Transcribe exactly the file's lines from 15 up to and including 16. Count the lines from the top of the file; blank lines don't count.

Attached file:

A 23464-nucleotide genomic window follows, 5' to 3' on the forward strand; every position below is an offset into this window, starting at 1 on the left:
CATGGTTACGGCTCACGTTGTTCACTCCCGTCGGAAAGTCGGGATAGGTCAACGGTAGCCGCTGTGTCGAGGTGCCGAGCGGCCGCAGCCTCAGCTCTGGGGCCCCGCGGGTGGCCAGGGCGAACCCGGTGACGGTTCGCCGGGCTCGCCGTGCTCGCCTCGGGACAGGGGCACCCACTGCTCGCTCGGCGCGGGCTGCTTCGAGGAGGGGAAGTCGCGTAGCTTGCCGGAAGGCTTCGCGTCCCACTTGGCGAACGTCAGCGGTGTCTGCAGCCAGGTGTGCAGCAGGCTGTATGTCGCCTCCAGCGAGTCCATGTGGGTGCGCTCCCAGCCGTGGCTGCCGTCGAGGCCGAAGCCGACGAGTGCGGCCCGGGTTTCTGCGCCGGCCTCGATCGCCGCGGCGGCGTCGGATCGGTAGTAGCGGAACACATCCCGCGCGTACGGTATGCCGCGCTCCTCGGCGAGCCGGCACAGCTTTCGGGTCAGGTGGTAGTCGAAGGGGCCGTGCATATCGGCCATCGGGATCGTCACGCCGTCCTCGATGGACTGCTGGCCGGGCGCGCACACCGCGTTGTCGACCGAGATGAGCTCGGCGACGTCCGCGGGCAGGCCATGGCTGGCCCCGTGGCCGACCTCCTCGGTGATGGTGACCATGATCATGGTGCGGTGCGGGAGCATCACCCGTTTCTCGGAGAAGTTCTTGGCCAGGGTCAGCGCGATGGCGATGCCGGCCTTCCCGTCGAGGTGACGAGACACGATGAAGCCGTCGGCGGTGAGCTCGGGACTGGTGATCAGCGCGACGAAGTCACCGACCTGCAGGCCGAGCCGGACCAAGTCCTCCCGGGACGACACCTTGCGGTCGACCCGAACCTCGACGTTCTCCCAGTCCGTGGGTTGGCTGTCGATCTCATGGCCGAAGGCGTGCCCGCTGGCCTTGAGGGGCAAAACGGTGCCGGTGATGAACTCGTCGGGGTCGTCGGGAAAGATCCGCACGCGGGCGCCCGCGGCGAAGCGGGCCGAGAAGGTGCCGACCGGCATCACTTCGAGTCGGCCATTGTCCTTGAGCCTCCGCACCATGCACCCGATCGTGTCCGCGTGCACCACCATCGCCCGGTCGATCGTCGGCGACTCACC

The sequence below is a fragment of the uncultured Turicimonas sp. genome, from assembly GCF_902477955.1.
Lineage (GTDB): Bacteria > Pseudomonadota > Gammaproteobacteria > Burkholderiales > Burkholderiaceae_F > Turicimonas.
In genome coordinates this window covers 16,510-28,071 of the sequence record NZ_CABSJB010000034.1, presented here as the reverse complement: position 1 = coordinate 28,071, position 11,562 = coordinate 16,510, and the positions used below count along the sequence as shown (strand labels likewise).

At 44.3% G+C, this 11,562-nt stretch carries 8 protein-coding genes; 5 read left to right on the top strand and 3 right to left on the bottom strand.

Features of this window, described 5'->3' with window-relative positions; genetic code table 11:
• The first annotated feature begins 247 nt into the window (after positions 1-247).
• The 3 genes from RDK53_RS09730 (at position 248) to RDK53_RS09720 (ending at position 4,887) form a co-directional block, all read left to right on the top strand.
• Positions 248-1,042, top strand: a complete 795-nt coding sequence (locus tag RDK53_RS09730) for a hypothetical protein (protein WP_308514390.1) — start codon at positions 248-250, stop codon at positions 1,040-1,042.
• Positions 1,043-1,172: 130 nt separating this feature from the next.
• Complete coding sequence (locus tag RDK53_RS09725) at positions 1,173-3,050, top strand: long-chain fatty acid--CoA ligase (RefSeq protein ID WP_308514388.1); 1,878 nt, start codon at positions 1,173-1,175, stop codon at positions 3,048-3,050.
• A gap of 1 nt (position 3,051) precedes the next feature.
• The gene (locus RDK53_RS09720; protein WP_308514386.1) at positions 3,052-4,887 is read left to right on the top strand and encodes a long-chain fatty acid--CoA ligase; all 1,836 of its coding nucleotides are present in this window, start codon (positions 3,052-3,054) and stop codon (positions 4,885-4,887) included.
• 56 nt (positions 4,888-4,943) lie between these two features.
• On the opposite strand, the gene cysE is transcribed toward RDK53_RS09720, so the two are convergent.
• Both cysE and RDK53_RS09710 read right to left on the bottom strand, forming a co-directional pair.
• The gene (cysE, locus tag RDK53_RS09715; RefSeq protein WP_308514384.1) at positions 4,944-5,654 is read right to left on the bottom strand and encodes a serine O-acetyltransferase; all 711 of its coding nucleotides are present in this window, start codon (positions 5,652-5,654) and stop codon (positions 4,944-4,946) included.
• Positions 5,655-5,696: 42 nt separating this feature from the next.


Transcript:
• 56 nt (positions 4,888-4,943) lie between these two features.
• On the opposite strand, the gene cysE is transcribed toward RDK53_RS09720, so the two are convergent.